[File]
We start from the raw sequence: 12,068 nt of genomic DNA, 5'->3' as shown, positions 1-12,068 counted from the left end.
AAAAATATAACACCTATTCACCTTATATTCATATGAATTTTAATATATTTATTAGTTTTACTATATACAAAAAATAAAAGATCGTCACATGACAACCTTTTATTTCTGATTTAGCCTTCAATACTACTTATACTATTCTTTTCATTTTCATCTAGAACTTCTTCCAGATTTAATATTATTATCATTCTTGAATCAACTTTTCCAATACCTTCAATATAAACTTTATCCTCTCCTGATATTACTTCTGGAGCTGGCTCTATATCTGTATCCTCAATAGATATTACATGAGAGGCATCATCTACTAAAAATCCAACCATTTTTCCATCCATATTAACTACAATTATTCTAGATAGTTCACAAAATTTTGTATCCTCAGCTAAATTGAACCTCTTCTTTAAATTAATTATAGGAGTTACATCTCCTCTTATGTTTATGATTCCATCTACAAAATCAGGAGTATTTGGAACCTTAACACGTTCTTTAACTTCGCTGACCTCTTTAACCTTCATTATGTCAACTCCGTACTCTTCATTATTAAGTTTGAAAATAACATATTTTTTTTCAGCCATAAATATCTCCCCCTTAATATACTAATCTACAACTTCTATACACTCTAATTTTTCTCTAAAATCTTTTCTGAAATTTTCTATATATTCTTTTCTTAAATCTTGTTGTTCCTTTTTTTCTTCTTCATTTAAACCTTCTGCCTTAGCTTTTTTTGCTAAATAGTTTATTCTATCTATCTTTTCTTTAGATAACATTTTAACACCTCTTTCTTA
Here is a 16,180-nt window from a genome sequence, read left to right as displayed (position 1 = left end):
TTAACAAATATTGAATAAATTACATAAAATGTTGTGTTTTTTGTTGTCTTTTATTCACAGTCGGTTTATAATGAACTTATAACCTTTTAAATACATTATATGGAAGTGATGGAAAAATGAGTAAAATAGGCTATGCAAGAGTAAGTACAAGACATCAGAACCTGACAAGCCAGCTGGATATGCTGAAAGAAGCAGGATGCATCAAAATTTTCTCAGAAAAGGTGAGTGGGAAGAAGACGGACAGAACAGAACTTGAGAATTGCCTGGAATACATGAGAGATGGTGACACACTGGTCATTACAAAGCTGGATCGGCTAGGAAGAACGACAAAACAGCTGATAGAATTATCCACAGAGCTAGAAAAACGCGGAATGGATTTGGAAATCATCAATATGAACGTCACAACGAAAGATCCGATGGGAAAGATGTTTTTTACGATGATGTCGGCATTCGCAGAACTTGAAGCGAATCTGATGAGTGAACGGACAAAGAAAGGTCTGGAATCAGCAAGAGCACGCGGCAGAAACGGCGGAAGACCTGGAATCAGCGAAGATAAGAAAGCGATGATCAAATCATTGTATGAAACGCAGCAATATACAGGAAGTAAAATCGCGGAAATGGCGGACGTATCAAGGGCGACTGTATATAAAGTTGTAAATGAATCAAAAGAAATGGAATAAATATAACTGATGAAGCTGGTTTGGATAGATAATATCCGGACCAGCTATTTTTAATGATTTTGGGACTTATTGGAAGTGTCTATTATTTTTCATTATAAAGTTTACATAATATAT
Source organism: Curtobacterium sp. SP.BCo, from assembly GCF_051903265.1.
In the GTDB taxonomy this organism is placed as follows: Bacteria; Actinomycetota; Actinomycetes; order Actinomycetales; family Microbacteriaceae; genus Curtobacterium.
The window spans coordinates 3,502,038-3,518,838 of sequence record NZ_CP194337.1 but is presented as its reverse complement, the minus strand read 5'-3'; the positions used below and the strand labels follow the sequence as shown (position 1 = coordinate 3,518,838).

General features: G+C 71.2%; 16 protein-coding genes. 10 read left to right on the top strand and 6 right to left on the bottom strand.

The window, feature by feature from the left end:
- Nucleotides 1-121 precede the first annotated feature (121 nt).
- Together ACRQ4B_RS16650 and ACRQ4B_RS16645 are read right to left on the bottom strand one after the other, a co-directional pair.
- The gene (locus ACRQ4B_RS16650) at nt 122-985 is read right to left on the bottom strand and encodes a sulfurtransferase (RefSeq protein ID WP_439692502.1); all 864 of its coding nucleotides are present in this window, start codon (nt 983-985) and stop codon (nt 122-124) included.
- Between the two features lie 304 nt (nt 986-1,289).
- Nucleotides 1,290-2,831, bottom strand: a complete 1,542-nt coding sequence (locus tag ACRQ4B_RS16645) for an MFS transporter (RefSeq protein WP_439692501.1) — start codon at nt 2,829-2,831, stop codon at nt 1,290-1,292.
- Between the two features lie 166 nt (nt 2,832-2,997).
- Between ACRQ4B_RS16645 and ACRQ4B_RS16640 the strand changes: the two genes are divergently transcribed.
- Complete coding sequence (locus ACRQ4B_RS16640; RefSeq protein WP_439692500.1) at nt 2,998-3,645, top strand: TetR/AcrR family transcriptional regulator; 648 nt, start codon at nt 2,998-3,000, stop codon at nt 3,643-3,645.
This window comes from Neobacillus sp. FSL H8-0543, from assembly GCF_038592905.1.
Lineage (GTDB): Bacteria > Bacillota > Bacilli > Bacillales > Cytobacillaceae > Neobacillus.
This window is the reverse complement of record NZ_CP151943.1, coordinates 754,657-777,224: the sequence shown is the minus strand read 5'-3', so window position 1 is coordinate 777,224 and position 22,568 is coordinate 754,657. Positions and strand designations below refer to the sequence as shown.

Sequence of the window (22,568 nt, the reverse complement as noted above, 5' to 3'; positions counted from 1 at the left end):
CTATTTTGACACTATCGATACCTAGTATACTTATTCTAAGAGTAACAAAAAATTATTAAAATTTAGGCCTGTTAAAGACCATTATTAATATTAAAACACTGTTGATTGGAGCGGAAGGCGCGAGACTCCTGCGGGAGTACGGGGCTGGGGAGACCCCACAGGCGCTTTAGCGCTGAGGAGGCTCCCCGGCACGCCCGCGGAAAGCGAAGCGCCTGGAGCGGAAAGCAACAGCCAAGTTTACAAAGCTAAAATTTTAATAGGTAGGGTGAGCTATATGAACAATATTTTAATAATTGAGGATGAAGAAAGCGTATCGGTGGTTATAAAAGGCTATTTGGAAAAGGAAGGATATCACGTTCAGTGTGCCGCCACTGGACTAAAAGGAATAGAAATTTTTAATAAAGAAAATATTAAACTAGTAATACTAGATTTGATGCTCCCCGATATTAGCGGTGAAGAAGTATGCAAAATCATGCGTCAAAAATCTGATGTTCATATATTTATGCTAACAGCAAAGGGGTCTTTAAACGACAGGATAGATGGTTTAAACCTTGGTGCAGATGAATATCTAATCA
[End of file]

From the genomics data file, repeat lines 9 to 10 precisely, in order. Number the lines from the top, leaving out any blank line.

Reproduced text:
The window, feature by feature from the left end:
- Nucleotides 1-121 precede the first annotated feature (121 nt).